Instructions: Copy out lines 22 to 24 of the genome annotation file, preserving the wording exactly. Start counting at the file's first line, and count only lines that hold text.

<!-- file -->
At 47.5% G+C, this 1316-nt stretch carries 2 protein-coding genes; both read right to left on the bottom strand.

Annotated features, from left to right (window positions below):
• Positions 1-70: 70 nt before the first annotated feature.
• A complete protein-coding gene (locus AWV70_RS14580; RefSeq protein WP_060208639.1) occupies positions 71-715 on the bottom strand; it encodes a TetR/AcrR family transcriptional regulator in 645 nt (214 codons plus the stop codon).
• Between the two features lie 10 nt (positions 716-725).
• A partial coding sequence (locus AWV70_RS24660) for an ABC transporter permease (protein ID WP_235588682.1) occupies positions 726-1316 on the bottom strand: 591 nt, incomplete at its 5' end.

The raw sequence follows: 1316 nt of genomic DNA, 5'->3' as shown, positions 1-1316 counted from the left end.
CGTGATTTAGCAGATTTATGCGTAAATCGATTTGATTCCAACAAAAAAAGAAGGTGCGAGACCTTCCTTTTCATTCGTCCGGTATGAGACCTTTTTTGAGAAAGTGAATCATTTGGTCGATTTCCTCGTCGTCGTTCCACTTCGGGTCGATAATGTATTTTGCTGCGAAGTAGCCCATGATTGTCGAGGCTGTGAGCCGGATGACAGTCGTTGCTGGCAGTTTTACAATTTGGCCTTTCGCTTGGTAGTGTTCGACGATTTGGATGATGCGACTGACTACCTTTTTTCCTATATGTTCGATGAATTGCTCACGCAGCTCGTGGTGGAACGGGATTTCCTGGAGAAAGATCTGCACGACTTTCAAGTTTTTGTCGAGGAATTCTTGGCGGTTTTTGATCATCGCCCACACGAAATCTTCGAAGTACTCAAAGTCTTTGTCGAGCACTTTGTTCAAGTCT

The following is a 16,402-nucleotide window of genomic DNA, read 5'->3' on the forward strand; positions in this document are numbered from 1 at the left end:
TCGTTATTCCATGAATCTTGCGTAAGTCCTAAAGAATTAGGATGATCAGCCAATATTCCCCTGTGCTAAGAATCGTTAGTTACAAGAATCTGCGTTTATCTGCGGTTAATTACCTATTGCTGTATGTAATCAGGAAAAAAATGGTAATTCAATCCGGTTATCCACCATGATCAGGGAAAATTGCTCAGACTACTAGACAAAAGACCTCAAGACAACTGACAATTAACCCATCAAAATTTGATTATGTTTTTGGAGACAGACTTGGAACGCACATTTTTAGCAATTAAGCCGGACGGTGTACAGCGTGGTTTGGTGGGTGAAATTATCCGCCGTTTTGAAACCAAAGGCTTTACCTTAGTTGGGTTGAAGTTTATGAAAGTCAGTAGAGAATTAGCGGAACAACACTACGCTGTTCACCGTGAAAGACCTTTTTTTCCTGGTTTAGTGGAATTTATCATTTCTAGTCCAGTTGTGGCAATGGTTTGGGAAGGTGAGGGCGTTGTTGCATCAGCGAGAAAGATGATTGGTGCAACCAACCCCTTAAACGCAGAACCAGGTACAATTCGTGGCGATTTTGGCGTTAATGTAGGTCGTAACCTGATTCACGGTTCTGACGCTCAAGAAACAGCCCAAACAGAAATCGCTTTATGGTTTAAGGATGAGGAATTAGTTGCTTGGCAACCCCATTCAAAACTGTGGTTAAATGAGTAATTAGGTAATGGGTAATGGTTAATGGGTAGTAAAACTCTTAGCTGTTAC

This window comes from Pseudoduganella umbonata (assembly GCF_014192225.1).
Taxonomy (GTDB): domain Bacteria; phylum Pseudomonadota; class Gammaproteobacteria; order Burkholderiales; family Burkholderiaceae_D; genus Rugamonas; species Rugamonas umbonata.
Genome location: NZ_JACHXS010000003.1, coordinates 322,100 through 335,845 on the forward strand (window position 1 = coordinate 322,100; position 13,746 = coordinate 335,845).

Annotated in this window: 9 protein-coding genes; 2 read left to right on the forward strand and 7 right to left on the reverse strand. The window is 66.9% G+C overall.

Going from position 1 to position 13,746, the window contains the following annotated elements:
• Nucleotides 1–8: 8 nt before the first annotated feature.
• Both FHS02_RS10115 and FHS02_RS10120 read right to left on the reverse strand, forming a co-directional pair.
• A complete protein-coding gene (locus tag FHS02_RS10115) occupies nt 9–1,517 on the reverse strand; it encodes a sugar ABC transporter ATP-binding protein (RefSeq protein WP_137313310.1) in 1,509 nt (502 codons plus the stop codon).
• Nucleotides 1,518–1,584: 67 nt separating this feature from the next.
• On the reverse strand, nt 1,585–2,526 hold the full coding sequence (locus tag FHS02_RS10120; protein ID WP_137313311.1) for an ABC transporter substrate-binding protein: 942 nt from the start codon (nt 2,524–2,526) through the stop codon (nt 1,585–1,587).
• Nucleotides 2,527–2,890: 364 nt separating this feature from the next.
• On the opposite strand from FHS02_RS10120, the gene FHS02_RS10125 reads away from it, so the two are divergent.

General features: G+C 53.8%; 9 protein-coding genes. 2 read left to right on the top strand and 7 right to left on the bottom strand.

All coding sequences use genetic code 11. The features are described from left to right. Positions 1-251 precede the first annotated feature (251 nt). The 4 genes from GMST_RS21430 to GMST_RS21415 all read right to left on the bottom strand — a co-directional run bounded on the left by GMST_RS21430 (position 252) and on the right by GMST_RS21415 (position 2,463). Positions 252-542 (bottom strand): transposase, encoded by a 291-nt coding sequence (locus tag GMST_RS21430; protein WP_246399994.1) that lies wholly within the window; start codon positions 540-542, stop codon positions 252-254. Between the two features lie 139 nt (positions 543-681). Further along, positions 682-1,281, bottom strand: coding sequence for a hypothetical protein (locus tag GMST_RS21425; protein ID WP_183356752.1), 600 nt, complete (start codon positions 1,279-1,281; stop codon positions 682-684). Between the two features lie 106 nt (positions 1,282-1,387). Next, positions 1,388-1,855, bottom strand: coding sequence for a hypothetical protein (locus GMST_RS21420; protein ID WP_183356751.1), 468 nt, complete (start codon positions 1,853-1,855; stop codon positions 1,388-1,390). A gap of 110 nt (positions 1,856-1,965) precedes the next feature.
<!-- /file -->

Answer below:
• On the opposite strand from FHS02_RS10120, the gene FHS02_RS10125 reads away from it, so the two are divergent.

General features: G+C 53.8%; 9 protein-coding genes. 2 read left to right on the top strand and 7 right to left on the bottom strand.

All coding sequences use genetic code 11. The features are described from left to right. Positions 1-251 precede the first annotated feature (251 nt). The 4 genes from GMST_RS21430 to GMST_RS21415 all read right to left on the bottom strand — a co-directional run bounded on the left by GMST_RS21430 (position 252) and on the right by GMST_RS21415 (position 2,463). Positions 252-542 (bottom strand): transposase, encoded by a 291-nt coding sequence (locus tag GMST_RS21430; protein WP_246399994.1) that lies wholly within the window; start codon positions 540-542, stop codon positions 252-254. Between the two features lie 139 nt (positions 543-681). Further along, positions 682-1,281, bottom strand: coding sequence for a hypothetical protein (locus tag GMST_RS21425; protein ID WP_183356752.1), 600 nt, complete (start codon positions 1,279-1,281; stop codon positions 682-684). Between the two features lie 106 nt (positions 1,282-1,387). Next, positions 1,388-1,855, bottom strand: coding sequence for a hypothetical protein (locus GMST_RS21420; protein ID WP_183356751.1), 468 nt, complete (start codon positions 1,853-1,855; stop codon positions 1,388-1,390). A gap of 110 nt (positions 1,856-1,965) precedes the next feature.